Eyes Skyward as Pilots, Planes Perform
October 10, 2015
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  • Grand Valley residents had to peer through clouds of smoke and oftentimes had to cover their ears, but the thousands of people who attended the Grand Junction Air Show on Saturday weren’t disappointed in what they saw and heard.

    From refurbished Japanese Zeros attacking make-believe targets on the ground, to old-style biplanes doing loop-de-loops overhead, the show drew plenty of aviation enthusiasts.

    Some spectators were often distracted by some of the other, more stagnant attractions of the group — from aviation simulators to the food court — yet all eyes were skyward when the featured attraction came up, the U.S. Air Force Thunderbirds.

    Spectators were able to see some precision maneuvers from the six colorful, red, white and blue F-16s that roared past them.

    Those moves included the calypso and reflection passes, in which one plane flies seemingly inches from another, to the ever-popular delta and high bomb bursts that feature four to six planes flying in unison and then breaking apart, white smoke trailing behind.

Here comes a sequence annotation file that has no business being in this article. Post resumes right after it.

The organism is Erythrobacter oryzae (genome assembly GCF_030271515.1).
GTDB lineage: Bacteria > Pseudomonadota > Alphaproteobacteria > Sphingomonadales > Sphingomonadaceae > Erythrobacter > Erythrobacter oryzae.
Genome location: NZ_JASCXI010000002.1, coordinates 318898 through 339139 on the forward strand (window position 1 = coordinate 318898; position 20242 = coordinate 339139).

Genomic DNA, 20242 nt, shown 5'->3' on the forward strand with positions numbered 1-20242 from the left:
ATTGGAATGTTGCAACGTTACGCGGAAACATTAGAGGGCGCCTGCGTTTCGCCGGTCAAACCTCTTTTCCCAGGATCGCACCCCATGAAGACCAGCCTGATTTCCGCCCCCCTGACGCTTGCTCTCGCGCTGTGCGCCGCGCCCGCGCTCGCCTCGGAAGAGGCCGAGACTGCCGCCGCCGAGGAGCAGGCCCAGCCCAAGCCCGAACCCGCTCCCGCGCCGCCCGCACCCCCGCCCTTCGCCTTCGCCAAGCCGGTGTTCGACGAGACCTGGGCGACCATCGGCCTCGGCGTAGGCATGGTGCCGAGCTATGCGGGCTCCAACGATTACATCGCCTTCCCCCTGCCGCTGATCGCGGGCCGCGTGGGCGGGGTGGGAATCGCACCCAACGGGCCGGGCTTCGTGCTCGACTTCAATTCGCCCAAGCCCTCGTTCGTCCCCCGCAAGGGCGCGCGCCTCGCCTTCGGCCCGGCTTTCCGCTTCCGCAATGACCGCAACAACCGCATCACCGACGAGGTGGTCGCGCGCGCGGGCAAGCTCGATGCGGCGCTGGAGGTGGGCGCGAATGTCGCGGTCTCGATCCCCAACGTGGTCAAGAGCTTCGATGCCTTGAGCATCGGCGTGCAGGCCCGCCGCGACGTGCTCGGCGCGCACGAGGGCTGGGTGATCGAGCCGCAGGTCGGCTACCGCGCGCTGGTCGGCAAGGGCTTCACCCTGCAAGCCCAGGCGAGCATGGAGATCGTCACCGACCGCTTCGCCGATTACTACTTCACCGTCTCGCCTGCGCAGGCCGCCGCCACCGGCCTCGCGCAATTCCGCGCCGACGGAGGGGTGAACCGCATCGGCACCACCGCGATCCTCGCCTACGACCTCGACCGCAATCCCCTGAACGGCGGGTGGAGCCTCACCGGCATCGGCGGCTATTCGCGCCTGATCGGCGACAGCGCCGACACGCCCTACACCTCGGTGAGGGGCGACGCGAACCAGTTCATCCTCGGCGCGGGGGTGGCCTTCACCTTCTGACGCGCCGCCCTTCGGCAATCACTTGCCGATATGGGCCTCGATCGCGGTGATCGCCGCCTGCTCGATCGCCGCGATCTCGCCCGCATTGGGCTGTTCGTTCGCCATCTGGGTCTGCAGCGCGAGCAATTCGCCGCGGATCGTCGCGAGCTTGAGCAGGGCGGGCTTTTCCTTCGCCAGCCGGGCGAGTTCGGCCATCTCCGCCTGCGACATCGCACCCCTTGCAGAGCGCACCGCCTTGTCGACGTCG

In addition to the six main pilots, there are two others: Thunderbird 7 is the team’s operations officer, and Thunderbird 8 is the advance pilot and narrator. Two other officers also serve on the team as Thunderbirds 9 and 10. They are the team’s flight surgeon and executive officer. The team also has 120 enlisted personnel, who do more than just maintain the aircraft.

    Thunderbird pilots generally serve two-year tours on the team, but many return for more than one tour.

    The team does a show almost every weekend starting in mid-March. This weekend’s show was the 29th of the year. It has four more shows this year, in Texas, Louisiana and Georgia.

    Beyond the Thunderbirds attraction, one of the more popular shows with the Grand Valley crowd was the “Tora! Tora! Tora!” re-creation of the Dec. 7, 1941, bombing of Pearl Harbor.

    The re-enactment uses refurbished Mitsubishi “Zeros” along with other Japanese planes of the era, the Aichi “Val” and the Nakajima “Kate,” as well as U.S. fighters such as the Curtis “Warhawk” and the North American Aviation P-51, also known as the “Mustang.”

    The re-enactment is meant to remind people about the historic event, which is why the group’s motto is, “Lest We Forget.”

    Other performers included the Rocky Mountain Renegades, The Stearman, Wild Horse Aviation and the U.S. Air Force Wings of Blue, which is a demonstration parachute team that also performs in jumping competitions.